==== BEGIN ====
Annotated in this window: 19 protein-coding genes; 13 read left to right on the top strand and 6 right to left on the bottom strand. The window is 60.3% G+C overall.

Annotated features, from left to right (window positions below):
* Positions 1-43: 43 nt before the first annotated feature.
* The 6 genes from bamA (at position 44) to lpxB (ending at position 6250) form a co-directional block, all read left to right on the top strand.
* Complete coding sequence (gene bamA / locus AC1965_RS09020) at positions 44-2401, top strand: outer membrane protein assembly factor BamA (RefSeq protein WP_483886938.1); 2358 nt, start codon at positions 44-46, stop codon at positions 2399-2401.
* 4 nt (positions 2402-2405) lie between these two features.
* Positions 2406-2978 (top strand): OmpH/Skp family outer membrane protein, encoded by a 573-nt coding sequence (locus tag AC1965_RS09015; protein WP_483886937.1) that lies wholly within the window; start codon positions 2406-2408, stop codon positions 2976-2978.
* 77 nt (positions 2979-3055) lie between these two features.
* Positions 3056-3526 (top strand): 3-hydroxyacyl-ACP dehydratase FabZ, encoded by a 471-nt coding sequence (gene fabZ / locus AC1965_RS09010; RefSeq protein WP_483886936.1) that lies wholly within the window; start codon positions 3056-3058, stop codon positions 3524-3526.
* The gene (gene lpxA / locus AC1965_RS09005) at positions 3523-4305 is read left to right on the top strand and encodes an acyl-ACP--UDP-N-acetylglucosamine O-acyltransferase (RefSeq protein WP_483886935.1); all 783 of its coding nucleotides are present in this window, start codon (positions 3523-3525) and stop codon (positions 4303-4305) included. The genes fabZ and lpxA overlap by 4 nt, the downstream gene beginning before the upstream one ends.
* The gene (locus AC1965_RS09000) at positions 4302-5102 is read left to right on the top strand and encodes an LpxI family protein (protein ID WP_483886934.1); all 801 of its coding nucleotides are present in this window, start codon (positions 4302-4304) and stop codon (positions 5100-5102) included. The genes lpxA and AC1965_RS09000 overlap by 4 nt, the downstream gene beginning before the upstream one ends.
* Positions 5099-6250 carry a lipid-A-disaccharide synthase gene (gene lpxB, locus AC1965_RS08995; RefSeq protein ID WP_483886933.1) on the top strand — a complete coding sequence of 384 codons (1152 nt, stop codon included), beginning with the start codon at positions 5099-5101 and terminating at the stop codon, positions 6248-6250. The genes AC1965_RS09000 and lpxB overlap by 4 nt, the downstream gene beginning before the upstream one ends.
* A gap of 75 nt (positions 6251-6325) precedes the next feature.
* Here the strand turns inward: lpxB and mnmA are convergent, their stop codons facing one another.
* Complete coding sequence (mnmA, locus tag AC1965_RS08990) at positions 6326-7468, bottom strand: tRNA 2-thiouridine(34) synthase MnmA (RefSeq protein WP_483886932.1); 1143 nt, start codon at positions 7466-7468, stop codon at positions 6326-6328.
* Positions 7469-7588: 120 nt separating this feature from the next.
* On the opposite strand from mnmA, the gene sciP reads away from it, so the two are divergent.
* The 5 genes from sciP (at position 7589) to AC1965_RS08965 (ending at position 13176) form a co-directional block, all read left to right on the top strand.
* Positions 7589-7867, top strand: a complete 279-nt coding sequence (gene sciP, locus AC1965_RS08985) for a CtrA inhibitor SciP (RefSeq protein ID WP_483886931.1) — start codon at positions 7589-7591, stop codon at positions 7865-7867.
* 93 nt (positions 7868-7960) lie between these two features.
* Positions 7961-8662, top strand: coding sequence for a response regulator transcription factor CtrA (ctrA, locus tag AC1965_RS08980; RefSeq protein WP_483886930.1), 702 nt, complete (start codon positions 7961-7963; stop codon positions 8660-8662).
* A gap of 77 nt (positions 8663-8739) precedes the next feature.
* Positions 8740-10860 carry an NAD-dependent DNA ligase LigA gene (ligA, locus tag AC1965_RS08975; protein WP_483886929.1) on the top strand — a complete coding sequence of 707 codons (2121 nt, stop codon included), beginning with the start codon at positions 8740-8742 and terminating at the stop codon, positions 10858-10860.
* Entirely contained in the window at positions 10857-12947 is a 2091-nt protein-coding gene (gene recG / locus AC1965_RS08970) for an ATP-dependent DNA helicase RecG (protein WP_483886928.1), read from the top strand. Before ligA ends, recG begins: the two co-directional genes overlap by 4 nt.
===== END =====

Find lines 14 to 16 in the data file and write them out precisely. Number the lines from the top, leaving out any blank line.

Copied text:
* Here the strand turns inward: lpxB and mnmA are convergent, their stop codons facing one another.
* Complete coding sequence (mnmA, locus tag AC1965_RS08990) at positions 6326-7468, bottom strand: tRNA 2-thiouridine(34) synthase MnmA (RefSeq protein WP_483886932.1); 1143 nt, start codon at positions 7466-7468, stop codon at positions 6326-6328.
* Positions 7469-7588: 120 nt separating this feature from the next.